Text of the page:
The Many Qualities of Abram

The Many Qualities of Abram

Oct 12, 2007 By Daniel Nevins | Commentary | Lekh Lekha

Abram in the light; Abram in the dark. Abram with men at war; Abram with women at war.

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A Palace in Flames

A Palace in Flames

Oct 27, 2012 By Andrew Shugerman | Commentary | Text Study | Lekh Lekha

What inspires one to leave home, to embrace mystery, to seek insight into the nature of our world? 

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Woody Allen’s Torah

Woody Allen’s Torah

Oct 12, 2010 By Matthew Berkowitz | Commentary | Lekh Lekha

The brilliance of Allen’s film arises from his portrayal of the ethical corruption of each of his characters and the extent to which he plays on the sense of sight. Ironically, the ophthalmologist, who specializes in physical sight, is corrupted by ethical blindness, while the rabbi, who represents morality, is physically going blind. Indeed, the juxtaposition of sight and insight figure prominently in both Allen’s film and this week’s parashah, Lekh Lekha. By focusing our exegetical lenses on the parting of ways between Avram and Lot (Gen. 13), we discover not only a physical separation between the two characters, but also a spiritual and ethical divide that cuts to the very core of their world views.

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The Power of the Epithet

The Power of the Epithet

Oct 23, 2004 By JTS Alumni | Commentary | Lekh Lekha

By Rabbi Benjamin Kramer

I had the privilege to spend last year studying Bible with Dr. Walter Herzberg. One of the many things I learned from him is the power of the epithet as a point of departure for a close reading of the Biblical text – especially their capacity to inform us about relationships between characters. I was given pause to reflect upon this lesson as I was reading Parashat Lek Lekha, and thinking about the evolution of the relationship between Abraham and Lot. I realized that I had probably always failed to understand the dynamics of their relationship because I had failed to understand Lot. 

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Patriarchs and Matriarchs

Patriarchs and Matriarchs

Nov 8, 2003 By Lewis Warshauer | Commentary | Lekh Lekha

The central prayer of Jewish prayers, the Amidah, begins by identifying to whom one is praying: the God of Abraham, the God of Isaac and the God of Jacob. This identification serves not only to say who God is, but also to specify who the Jews are: the descendants of those patriarchs. At the same time, the Jews are also descendants of the matriarchs, and here’s the rub: though God’s promises are recorded in the Torah as given to the men, they would not have been achieved without the women.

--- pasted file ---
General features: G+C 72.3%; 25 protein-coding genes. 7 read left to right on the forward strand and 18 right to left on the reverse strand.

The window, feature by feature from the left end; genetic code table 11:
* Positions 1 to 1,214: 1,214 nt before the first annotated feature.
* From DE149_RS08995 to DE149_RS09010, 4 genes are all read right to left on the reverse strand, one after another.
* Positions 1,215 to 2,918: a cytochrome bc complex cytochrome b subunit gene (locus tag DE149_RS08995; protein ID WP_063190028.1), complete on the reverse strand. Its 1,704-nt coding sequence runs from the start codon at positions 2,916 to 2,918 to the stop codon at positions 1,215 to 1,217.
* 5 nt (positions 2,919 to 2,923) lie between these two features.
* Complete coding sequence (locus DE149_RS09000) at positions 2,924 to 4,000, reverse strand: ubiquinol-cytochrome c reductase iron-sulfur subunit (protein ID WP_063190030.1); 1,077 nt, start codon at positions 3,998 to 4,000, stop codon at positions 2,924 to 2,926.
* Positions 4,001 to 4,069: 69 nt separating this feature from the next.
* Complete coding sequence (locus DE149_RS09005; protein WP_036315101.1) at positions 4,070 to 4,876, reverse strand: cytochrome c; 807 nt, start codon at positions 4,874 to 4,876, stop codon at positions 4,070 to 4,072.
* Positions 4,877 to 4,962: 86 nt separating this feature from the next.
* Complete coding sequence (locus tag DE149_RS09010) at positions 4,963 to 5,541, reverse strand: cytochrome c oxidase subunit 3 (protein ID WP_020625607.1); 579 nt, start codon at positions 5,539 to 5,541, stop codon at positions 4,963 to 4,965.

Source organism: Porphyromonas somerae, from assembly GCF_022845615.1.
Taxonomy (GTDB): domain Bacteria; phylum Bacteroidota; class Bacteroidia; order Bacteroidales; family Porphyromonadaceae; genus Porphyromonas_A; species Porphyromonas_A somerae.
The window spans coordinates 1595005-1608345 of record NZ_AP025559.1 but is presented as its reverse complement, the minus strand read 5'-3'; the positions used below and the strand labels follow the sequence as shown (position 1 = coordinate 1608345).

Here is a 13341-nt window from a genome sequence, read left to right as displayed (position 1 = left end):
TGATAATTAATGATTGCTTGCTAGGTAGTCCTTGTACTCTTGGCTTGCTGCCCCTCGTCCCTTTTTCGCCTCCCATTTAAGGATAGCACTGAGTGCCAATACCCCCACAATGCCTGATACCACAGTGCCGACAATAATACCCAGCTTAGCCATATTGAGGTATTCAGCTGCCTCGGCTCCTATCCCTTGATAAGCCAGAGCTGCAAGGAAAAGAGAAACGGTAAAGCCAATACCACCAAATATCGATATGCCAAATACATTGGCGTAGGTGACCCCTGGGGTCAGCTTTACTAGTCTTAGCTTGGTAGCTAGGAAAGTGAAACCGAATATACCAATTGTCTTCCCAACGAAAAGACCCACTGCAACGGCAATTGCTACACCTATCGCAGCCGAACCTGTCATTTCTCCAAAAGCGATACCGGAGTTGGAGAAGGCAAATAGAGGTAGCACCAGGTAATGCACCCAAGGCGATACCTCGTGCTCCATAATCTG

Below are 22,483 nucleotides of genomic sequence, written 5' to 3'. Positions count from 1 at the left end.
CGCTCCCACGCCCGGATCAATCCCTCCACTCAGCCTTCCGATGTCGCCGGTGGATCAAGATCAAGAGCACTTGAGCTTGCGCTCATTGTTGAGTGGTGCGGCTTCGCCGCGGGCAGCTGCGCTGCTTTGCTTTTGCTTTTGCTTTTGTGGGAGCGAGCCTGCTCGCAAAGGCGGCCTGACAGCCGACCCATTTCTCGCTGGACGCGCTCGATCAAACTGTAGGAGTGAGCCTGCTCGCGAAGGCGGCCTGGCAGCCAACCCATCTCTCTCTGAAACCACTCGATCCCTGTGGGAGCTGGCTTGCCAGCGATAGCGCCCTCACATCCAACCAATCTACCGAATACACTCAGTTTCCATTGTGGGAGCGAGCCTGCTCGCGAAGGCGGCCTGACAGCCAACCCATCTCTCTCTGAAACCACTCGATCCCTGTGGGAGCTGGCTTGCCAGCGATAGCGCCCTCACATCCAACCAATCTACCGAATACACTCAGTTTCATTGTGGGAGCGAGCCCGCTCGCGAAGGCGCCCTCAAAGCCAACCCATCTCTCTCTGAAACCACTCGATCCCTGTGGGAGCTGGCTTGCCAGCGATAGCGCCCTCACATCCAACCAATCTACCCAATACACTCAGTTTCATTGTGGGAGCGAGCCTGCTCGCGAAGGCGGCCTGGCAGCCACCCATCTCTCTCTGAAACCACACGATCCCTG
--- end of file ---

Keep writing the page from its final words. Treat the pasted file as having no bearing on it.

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The Lonely and Crowded Path of Monotheism

The Lonely and Crowded Path of Monotheism

Oct 19, 2002 By Lewis Warshauer | Commentary | Lekh Lekha

Most Jews have the feeling that Jews are different, to a greater or lesser extent, from the other peoples of the world. Jews have long had a sense of separation from the rest of the world, yet togetherness with each other. Most Jews will say, in response to the question of who was the first Jew, that it was Abraham. It then follows that in order to get a better sense of what makes Jews different from other people­ which is another way of asking what Jewish identity consists of ­ that one needs to look at Abraham, and particularly as his career begins in this week’s parashah.

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Connecting to an Ancient Text

Connecting to an Ancient Text

Oct 31, 2009 By Daniel Nevins | Commentary | Lekh Lekha

A wondrous quality of Torah study is that you can link the parashah to nearly any time, place, or subject. This puzzle is enjoyed by rabbis every week—how can I connect the ancient text to our contemporary context? I embrace this challenge, yet sometimes it makes me wonder: how much are we gleaning from the text, and how much are we interpolating?

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God As an Ally

God As an Ally

Oct 9, 2013 By Matthew Berkowitz | Commentary | Lekh Lekha

A journey of four thousand years begins with God’s command to Abraham.

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